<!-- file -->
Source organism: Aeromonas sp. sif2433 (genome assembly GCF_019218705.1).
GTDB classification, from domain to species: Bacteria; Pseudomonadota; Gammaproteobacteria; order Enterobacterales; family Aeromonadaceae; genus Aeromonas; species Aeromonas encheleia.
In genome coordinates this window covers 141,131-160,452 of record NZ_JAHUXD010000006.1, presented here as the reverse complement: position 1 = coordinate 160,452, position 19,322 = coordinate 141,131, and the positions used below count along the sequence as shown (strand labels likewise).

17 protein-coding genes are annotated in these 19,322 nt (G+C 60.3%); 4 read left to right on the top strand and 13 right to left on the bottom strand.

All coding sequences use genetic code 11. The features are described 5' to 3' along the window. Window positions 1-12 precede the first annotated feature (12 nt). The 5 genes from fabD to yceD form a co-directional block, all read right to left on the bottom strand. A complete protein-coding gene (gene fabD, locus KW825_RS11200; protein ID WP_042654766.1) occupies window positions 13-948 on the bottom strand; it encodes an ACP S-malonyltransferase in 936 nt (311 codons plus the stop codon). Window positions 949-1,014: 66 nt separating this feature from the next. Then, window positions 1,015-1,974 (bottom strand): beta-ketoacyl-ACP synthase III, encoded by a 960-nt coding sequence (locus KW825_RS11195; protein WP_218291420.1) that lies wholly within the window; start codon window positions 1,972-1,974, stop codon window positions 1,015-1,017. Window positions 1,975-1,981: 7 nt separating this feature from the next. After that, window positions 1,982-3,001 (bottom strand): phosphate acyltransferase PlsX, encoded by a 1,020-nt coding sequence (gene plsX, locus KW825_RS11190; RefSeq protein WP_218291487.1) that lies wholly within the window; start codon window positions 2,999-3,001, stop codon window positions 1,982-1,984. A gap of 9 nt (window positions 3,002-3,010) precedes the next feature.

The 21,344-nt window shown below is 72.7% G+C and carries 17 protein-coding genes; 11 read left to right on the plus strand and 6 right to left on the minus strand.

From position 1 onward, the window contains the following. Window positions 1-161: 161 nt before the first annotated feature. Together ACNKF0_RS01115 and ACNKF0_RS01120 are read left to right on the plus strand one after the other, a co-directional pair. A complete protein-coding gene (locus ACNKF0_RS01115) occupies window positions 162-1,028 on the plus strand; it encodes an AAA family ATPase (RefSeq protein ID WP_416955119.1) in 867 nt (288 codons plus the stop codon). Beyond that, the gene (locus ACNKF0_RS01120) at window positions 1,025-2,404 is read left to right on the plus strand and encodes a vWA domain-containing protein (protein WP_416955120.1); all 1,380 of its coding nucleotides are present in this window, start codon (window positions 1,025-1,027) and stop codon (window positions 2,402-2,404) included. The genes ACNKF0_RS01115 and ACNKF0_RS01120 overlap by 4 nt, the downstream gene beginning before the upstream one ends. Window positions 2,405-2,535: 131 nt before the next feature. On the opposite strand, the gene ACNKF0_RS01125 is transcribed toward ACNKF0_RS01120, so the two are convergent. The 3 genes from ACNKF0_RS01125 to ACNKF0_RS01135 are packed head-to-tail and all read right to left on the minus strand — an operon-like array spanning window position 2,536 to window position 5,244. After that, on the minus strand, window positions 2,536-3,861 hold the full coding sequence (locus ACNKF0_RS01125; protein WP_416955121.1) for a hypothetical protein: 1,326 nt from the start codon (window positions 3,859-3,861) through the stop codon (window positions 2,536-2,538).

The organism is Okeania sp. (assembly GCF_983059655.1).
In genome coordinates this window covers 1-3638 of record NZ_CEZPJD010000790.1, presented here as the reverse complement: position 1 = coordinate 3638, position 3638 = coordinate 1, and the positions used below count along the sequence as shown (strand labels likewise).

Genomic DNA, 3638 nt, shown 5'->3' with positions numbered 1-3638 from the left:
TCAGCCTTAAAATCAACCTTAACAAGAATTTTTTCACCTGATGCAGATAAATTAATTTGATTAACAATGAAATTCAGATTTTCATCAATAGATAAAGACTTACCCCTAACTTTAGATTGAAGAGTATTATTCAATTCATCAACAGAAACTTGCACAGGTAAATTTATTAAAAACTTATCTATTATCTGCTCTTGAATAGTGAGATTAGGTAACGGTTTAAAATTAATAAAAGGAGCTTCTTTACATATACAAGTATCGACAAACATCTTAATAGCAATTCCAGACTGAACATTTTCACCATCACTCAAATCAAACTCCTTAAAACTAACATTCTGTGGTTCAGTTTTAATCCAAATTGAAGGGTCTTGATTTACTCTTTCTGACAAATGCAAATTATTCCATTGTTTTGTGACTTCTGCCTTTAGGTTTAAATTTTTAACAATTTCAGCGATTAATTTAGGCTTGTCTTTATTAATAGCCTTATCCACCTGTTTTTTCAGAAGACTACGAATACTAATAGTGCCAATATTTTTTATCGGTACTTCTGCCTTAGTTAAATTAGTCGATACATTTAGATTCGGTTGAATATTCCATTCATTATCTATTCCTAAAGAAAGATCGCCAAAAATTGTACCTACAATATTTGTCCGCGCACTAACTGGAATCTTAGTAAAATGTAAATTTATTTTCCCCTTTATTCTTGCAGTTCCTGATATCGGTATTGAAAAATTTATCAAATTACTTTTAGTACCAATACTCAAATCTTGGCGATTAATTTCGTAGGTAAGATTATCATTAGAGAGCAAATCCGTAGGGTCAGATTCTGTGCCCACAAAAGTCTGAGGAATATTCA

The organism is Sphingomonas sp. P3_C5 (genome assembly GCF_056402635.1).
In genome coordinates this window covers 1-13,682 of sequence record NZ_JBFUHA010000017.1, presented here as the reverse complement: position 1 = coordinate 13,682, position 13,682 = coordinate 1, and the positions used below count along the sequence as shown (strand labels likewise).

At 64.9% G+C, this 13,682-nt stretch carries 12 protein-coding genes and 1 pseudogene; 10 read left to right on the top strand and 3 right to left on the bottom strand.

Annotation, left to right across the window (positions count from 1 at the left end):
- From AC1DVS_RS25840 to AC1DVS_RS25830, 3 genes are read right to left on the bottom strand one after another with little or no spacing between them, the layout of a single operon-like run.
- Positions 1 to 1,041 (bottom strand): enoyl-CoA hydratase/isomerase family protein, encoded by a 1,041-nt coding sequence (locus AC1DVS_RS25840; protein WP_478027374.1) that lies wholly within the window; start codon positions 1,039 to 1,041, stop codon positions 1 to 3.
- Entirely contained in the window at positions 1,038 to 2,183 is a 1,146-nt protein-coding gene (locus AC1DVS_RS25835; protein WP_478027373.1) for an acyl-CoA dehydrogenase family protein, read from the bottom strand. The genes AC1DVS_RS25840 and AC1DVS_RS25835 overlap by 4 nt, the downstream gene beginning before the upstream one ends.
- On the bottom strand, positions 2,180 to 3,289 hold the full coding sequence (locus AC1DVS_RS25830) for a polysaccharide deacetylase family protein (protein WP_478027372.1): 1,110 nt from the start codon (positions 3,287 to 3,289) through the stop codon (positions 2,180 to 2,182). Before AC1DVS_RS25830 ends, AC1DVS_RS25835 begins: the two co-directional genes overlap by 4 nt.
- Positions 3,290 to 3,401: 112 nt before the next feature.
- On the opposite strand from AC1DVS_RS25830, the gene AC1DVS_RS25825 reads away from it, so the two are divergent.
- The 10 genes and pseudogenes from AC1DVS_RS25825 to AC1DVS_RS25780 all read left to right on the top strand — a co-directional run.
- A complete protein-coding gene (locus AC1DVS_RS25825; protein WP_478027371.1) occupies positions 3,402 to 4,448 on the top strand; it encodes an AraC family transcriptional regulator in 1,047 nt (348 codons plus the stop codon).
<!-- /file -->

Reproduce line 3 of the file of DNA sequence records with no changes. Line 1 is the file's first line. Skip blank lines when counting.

In genome coordinates this window covers 141,131-160,452 of record NZ_JAHUXD010000006.1, presented here as the reverse complement: position 1 = coordinate 160,452, position 19,322 = coordinate 141,131, and the positions used below count along the sequence as shown (strand labels likewise).